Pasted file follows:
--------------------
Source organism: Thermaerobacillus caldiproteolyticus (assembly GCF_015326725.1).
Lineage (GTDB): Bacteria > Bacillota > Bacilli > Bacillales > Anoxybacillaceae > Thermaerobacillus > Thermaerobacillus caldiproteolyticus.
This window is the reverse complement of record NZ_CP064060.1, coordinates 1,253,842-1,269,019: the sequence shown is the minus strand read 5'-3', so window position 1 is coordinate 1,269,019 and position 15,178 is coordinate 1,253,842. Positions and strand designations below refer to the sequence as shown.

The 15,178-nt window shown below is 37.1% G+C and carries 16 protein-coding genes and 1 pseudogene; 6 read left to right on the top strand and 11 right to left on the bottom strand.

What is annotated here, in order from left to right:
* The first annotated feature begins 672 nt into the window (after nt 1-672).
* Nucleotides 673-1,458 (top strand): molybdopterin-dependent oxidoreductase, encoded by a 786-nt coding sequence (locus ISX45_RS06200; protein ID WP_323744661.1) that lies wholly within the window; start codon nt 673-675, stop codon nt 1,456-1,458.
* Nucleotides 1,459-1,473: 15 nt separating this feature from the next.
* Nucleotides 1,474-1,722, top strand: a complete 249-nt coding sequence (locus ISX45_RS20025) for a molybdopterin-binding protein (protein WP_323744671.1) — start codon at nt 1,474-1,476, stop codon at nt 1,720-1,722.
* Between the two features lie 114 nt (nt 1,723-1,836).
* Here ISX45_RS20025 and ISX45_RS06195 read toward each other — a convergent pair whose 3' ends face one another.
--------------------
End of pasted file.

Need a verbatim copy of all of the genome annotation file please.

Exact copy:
Source organism: Thermaerobacillus caldiproteolyticus (assembly GCF_015326725.1).
Lineage (GTDB): Bacteria > Bacillota > Bacilli > Bacillales > Anoxybacillaceae > Thermaerobacillus > Thermaerobacillus caldiproteolyticus.
This window is the reverse complement of record NZ_CP064060.1, coordinates 1,253,842-1,269,019: the sequence shown is the minus strand read 5'-3', so window position 1 is coordinate 1,269,019 and position 15,178 is coordinate 1,253,842. Positions and strand designations below refer to the sequence as shown.

The 15,178-nt window shown below is 37.1% G+C and carries 16 protein-coding genes and 1 pseudogene; 6 read left to right on the top strand and 11 right to left on the bottom strand.

What is annotated here, in order from left to right:
* The first annotated feature begins 672 nt into the window (after nt 1-672).
* Nucleotides 673-1,458 (top strand): molybdopterin-dependent oxidoreductase, encoded by a 786-nt coding sequence (locus ISX45_RS06200; protein ID WP_323744661.1) that lies wholly within the window; start codon nt 673-675, stop codon nt 1,456-1,458.
* Nucleotides 1,459-1,473: 15 nt separating this feature from the next.
* Nucleotides 1,474-1,722, top strand: a complete 249-nt coding sequence (locus ISX45_RS20025) for a molybdopterin-binding protein (protein WP_323744671.1) — start codon at nt 1,474-1,476, stop codon at nt 1,720-1,722.
* Between the two features lie 114 nt (nt 1,723-1,836).
* Here ISX45_RS20025 and ISX45_RS06195 read toward each other — a convergent pair whose 3' ends face one another.